Several factors have contributed to the characteristics of the floor layer. First there is a tendency, albeit not a very strong one, for the floor to follow the lever of the packing. Secondly, there is a tendency for the floor more markedly to grow in the inner part of the house than in the outer part owing to the way the house was used. Thirdly, the remains of the first ring wall in the outermost part of the house served as a kind of threshold for the inner part of the house – a threshold on which only a very thin occupation layer was deposited. The result of these factors working together is a leveled floor, with a tendency for the central parts being slightly higher than the floor level closest to the long walls.
If we interpolate a corridor of bones and charcoal pieces on a schematic profile in the inner part of the house, covering the depression in the packing, it becomes apparent that the levels where bones have been found are deeper than the levels containing pieces of charcoal. Since it is difficult to preserve bits of charcoal on a floor when people live and walk on it, it is conceivable that the charcoal (pieces with a length above 1 cm) represents quite recent floor levels with few pieces in the deeper and older layers. Bones, which survive much better than charcoal, may be found in deeper layers too, suggesting that the floor layer as we see it, is the result two kinds of behavior: Daily life producing a growing earthen floor tidied-up on a daily basis, and the habitual digging out the floor, i.e. the throwing out the upper floor layers before spreading a new earthen floor. In the process charcoal tends to be come fragmented or dust while some robust objects such as pieces of bone, the odd bead or potsherds are left in or pressed into the deeper otherwise untouched the new layers of soil. In tandem with a wish now and then to clean out the floors there was also a continuous retrieval of things dropped on the floor, such as bones.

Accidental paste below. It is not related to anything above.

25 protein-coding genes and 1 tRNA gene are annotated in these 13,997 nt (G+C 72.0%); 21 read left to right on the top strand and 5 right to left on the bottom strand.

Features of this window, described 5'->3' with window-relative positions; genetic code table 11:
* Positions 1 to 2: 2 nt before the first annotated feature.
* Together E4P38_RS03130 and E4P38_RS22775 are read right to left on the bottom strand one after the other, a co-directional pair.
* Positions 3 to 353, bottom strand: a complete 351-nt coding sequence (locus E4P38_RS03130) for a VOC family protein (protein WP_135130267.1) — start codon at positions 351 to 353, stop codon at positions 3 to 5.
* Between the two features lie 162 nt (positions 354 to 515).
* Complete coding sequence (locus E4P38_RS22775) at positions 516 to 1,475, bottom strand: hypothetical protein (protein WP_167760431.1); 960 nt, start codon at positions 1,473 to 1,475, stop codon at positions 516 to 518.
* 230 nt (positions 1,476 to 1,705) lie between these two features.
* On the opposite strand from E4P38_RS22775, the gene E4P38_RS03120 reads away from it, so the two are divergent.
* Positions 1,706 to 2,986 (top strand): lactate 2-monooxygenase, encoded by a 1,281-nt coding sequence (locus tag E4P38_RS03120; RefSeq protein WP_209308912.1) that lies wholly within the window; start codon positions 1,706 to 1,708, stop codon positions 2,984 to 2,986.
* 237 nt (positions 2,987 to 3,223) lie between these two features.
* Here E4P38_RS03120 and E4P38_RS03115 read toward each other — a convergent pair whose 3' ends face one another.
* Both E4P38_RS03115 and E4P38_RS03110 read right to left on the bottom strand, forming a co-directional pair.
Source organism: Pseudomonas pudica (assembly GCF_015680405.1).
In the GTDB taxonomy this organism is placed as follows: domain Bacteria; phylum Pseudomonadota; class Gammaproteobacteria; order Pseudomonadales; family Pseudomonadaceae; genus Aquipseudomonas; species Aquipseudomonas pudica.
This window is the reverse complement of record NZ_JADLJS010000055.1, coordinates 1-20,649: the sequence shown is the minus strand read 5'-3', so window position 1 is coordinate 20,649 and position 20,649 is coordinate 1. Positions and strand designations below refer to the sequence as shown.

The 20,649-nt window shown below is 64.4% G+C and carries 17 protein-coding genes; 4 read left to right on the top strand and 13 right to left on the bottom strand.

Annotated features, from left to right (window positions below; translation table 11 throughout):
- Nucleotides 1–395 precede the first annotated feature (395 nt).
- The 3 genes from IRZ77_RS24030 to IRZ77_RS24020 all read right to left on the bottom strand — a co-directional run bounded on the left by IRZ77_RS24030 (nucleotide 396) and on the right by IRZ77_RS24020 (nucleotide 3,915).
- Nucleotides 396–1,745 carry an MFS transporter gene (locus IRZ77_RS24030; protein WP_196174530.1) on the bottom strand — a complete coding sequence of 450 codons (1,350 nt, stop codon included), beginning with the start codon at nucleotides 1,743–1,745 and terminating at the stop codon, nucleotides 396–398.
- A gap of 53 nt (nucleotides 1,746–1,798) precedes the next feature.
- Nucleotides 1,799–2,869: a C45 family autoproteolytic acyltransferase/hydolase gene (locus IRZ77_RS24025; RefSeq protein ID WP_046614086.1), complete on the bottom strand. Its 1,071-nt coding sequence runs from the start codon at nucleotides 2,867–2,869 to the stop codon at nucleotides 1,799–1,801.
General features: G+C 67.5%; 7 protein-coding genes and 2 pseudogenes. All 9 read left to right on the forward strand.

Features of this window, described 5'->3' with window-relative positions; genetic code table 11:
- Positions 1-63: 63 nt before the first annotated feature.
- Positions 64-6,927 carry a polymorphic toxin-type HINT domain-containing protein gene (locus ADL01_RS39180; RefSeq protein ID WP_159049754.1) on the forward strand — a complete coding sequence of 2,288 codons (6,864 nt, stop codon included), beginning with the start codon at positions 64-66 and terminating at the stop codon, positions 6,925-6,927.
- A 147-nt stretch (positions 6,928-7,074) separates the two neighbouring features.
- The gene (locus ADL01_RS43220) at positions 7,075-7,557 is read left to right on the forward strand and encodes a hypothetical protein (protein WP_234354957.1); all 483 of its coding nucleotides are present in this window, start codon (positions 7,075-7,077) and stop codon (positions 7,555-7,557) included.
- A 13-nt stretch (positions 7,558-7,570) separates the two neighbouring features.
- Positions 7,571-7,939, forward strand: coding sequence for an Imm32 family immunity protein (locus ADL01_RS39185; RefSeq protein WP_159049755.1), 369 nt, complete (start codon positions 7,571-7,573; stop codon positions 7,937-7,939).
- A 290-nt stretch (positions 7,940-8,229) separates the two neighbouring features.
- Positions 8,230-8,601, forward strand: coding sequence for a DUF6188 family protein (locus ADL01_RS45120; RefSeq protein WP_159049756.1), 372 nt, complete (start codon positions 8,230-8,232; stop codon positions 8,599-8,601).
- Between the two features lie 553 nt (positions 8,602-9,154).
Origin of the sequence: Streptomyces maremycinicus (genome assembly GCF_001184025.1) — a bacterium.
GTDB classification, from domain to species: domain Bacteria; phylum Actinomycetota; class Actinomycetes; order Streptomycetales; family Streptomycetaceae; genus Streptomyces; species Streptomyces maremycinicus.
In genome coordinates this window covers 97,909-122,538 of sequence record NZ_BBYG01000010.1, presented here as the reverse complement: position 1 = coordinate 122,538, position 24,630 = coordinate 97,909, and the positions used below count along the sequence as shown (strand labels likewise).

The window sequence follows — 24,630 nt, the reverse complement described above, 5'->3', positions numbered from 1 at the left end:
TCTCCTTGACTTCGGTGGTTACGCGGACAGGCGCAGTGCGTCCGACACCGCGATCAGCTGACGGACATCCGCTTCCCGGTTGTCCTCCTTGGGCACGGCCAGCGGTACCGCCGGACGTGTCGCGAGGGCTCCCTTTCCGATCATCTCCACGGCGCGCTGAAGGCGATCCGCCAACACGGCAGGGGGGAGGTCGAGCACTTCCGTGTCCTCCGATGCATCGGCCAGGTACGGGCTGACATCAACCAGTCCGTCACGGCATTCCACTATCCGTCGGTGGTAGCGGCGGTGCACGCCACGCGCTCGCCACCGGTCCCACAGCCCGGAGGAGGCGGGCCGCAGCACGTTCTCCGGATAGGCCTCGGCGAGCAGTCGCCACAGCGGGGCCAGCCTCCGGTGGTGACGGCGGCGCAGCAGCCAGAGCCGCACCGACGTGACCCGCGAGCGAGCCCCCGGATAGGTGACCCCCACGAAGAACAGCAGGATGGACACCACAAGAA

One third of the artefacts found in the house were beads, and if we look at their accumulation in the floor in relation to other finds it is obvious that beads do mainly belong to the upper part of the floor. This indicates that in daily life beads are often found and retrieved before they disappear buried in the floor. Since the floor represents the end phase of the settlement, the distribution indicates that the beads were dropped on the floor shortly before the house was given up. Correspondingly, the representation of potsherds is fairly constant suggesting a propensity in Iron Age man not to retrieve a potsherd when seeing it trodden into the earthen floor.
Find distributions. The stratigraphic analysis suggests that most of the objects found in the floor reflect a relatively short period of usage, which happened to become the end-phase of the occupation. Occupation habits including furnishing and cleaning habits are also reflected in the find distributions.
If e.g. we look at the distribution of the complementary categories charcoal bits and bones in relation to hearth, cooking pit, hearth refuse and ash layers, it become apparent that there is a deposition of ashes, charcoal and hearth refuse in the outer part of the house. If checked against the artefact distribution which mirrors daily life around hearth and cooking pit in the inner part of the house, it is obvious that the amount of ashes etc. in the outer part isn’t matched by a sufficient number of artefacts. The amount of preserved pieces of charcoal on the other hand is greater than in the interior. This means that the outer part of the house serves as a (temporary?) dump for waste related to the fire place rather than dwelling. The distribution, moreover, indicates that the lifetime of a hearth before it is maintained is less than that of a floor. The hearth and its immediate surroundings are cleaned up at least once before the general cleansing of the inner part of the house.